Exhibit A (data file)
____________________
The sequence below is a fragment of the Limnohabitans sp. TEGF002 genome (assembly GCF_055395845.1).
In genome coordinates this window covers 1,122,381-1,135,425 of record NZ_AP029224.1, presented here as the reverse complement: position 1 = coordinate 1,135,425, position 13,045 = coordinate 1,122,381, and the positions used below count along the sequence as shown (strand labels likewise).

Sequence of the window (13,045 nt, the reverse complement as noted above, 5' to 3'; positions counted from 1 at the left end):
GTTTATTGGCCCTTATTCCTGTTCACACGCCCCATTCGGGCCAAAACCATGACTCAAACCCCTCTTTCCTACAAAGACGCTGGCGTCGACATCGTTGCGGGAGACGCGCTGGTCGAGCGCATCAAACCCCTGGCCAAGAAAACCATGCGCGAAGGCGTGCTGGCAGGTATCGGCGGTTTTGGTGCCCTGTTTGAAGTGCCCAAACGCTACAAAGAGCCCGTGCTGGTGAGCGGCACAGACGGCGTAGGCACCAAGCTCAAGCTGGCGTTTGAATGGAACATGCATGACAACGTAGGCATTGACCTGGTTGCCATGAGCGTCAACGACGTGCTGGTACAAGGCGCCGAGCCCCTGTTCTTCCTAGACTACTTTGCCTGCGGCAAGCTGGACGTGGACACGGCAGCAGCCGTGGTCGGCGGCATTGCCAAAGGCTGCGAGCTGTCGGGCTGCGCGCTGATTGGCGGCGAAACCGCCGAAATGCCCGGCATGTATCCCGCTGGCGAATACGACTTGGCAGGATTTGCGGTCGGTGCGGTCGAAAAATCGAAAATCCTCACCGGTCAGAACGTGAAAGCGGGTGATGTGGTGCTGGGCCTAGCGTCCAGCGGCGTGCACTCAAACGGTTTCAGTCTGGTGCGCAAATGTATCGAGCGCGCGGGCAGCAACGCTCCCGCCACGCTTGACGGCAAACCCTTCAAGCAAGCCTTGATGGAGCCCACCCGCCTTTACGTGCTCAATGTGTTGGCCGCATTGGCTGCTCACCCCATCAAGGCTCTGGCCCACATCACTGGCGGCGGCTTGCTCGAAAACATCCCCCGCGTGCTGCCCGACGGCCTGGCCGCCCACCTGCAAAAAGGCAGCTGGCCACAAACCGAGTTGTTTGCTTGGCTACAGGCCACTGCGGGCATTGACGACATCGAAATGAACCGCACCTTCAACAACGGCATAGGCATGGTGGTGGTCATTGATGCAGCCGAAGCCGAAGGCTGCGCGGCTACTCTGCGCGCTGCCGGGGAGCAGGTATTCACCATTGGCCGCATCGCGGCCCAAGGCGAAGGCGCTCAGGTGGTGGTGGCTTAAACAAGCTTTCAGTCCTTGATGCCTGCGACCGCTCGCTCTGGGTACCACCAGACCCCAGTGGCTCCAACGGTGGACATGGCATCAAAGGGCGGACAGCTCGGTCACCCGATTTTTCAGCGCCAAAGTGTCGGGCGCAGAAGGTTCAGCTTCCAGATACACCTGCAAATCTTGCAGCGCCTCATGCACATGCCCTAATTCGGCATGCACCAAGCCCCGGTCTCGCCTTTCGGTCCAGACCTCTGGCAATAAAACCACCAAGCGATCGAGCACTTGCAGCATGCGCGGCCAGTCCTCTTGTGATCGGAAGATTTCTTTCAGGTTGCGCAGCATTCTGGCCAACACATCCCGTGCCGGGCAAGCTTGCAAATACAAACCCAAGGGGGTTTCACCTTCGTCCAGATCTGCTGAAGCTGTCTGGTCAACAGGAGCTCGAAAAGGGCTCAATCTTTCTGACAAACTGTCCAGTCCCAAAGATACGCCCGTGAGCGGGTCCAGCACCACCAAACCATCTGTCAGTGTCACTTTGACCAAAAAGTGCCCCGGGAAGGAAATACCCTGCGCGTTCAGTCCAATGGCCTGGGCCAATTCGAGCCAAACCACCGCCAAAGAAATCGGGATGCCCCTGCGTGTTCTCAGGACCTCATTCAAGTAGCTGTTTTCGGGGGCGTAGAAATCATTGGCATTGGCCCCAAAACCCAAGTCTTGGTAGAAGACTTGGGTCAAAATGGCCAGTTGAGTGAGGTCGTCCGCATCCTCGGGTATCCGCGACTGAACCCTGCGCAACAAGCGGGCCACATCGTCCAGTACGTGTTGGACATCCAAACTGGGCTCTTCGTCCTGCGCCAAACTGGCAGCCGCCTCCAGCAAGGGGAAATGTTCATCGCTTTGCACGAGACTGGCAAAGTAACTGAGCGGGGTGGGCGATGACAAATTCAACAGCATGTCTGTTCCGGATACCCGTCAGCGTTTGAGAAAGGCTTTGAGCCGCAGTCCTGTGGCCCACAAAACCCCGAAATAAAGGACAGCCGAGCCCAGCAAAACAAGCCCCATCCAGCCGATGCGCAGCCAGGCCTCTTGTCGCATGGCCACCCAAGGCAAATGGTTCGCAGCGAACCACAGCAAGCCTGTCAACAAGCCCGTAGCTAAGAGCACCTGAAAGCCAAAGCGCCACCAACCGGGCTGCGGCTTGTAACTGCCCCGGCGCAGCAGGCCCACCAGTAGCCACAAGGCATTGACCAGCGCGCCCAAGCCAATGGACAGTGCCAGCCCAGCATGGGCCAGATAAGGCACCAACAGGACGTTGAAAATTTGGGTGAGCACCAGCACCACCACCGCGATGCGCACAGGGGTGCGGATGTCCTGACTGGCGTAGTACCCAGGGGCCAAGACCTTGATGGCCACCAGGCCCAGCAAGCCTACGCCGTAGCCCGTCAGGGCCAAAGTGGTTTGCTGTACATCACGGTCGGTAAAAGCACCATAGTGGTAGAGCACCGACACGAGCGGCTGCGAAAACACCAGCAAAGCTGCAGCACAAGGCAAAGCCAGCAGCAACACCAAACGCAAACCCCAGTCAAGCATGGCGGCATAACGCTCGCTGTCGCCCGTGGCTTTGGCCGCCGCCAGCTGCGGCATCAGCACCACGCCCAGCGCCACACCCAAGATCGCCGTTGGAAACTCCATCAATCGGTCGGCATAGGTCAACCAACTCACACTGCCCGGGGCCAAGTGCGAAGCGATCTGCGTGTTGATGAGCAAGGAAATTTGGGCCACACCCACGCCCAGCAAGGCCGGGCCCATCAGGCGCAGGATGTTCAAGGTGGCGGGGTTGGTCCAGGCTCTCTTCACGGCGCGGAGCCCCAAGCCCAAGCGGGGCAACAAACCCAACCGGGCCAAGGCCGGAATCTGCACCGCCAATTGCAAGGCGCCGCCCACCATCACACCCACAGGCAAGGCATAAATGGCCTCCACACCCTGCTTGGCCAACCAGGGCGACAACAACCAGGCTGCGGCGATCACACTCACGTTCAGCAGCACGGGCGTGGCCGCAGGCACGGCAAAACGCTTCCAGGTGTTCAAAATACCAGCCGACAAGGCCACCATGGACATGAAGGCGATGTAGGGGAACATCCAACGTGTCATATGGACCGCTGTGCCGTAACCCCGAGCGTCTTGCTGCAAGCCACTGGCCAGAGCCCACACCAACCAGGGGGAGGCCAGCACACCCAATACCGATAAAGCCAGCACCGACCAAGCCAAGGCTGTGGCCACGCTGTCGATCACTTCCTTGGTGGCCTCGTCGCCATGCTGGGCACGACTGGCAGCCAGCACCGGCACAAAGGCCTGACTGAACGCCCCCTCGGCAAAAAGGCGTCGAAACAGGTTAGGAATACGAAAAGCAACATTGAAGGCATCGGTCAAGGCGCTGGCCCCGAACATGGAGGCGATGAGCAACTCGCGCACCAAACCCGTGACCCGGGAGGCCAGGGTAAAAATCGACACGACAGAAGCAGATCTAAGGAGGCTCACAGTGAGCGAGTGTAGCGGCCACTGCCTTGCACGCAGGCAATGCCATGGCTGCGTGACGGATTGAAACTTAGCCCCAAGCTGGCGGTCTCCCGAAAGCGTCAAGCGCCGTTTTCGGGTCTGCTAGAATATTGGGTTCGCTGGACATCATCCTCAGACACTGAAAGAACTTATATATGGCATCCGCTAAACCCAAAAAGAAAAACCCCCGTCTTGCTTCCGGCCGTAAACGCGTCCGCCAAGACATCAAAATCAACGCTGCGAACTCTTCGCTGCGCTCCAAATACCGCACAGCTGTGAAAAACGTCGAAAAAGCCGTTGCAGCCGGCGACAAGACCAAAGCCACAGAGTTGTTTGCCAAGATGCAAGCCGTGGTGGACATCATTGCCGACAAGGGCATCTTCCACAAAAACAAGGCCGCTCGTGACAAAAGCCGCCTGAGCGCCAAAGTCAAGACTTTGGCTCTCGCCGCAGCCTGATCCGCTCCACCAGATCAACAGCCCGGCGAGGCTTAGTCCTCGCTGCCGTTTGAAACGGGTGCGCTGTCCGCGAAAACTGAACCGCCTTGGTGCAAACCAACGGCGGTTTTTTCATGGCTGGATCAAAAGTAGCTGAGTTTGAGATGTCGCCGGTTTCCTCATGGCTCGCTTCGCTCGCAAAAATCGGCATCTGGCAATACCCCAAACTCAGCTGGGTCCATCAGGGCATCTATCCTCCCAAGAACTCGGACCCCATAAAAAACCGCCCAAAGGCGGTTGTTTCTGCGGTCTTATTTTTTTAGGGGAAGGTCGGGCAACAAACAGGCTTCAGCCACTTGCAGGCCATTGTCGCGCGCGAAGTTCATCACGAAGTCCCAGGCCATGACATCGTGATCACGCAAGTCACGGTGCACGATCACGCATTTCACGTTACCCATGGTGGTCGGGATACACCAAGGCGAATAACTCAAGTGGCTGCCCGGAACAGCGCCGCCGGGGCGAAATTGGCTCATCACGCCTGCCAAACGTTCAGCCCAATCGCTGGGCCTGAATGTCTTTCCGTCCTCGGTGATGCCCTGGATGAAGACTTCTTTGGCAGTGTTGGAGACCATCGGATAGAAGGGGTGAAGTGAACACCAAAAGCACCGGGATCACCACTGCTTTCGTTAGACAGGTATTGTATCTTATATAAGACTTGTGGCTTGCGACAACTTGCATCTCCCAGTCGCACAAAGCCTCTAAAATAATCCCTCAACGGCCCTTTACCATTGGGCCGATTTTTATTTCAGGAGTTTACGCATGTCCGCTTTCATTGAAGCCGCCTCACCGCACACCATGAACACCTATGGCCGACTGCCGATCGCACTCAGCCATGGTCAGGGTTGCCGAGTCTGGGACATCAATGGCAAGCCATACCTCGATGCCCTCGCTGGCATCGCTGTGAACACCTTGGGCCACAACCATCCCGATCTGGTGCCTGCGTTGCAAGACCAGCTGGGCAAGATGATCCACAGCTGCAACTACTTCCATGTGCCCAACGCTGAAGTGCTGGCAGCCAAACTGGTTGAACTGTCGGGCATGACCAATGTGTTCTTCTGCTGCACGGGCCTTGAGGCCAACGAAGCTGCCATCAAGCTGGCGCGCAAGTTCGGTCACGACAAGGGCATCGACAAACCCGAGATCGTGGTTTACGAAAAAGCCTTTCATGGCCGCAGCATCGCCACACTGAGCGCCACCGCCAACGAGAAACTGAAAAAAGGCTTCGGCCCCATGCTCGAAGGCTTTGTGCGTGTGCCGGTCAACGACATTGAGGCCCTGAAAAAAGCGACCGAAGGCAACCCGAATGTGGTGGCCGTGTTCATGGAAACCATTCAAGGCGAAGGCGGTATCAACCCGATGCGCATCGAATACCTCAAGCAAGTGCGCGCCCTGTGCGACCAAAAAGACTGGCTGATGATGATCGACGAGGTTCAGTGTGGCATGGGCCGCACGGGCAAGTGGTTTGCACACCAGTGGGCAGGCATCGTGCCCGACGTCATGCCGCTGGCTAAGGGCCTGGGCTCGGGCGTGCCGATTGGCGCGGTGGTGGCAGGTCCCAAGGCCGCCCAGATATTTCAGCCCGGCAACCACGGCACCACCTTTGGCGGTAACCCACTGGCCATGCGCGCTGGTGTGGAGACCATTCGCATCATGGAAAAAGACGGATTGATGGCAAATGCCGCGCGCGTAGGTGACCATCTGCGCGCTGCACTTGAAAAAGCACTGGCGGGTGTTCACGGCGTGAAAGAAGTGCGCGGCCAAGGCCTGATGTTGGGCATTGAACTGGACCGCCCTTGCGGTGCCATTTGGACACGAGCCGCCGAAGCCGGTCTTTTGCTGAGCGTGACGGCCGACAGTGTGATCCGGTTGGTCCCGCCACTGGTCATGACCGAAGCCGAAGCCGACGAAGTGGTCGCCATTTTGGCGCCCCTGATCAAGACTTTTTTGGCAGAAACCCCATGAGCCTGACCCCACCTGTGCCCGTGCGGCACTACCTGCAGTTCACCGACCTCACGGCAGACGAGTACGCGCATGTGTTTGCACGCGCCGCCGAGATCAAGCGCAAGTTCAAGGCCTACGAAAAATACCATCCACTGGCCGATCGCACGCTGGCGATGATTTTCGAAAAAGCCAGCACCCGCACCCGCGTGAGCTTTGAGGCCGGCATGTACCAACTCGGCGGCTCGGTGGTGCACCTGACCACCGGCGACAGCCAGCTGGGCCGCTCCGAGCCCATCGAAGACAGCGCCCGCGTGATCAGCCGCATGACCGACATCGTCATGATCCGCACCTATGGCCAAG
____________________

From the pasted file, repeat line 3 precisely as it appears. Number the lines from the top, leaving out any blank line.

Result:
Sequence of the window (13,045 nt, the reverse complement as noted above, 5' to 3'; positions counted from 1 at the left end):